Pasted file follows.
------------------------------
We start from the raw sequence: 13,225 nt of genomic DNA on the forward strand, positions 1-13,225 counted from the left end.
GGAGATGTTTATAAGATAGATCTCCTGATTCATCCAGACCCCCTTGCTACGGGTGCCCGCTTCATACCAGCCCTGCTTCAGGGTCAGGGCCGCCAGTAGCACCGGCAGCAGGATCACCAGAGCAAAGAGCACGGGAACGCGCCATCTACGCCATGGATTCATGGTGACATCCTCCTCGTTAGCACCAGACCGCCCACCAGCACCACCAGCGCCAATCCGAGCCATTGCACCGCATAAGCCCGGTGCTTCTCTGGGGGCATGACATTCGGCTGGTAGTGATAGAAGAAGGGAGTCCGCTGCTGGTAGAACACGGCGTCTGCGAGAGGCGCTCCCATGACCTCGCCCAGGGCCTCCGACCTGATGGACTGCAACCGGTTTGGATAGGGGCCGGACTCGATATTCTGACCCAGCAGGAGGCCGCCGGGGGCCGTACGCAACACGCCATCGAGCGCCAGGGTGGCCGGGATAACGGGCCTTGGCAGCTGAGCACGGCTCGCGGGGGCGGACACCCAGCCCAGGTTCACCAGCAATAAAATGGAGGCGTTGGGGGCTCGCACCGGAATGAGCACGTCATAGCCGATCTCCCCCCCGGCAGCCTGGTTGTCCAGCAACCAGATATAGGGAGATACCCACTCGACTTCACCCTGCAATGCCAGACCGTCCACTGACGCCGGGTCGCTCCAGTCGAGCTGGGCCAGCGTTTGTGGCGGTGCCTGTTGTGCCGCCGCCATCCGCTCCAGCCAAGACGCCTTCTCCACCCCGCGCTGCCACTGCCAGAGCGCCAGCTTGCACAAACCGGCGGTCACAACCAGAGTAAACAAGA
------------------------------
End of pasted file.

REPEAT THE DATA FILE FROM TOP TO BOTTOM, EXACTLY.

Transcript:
We start from the raw sequence: 13,225 nt of genomic DNA on the forward strand, positions 1-13,225 counted from the left end.
GGAGATGTTTATAAGATAGATCTCCTGATTCATCCAGACCCCCTTGCTACGGGTGCCCGCTTCATACCAGCCCTGCTTCAGGGTCAGGGCCGCCAGTAGCACCGGCAGCAGGATCACCAGAGCAAAGAGCACGGGAACGCGCCATCTACGCCATGGATTCATGGTGACATCCTCCTCGTTAGCACCAGACCGCCCACCAGCACCACCAGCGCCAATCCGAGCCATTGCACCGCATAAGCCCGGTGCTTCTCTGGGGGCATGACATTCGGCTGGTAGTGATAGAAGAAGGGAGTCCGCTGCTGGTAGAACACGGCGTCTGCGAGAGGCGCTCCCATGACCTCGCCCAGGGCCTCCGACCTGATGGACTGCAACCGGTTTGGATAGGGGCCGGACTCGATATTCTGACCCAGCAGGAGGCCGCCGGGGGCCGTACGCAACACGCCATCGAGCGCCAGGGTGGCCGGGATAACGGGCCTTGGCAGCTGAGCACGGCTCGCGGGGGCGGACACCCAGCCCAGGTTCACCAGCAATAAAATGGAGGCGTTGGGGGCTCGCACCGGAATGAGCACGTCATAGCCGATCTCCCCCCCGGCAGCCTGGTTGTCCAGCAACCAGATATAGGGAGATACCCACTCGACTTCACCCTGCAATGCCAGACCGTCCACTGACGCCGGGTCGCTCCAGTCGAGCTGGGCCAGCGTTTGTGGCGGTGCCTGTTGTGCCGCCGCCATCCGCTCCAGCCAAGACGCCTTCTCCACCCCGCGCTGCCACTGCCAGAGCGCCAGCTTGCACAAACCGGCGGTCACAACCAGAGTAAACAAGA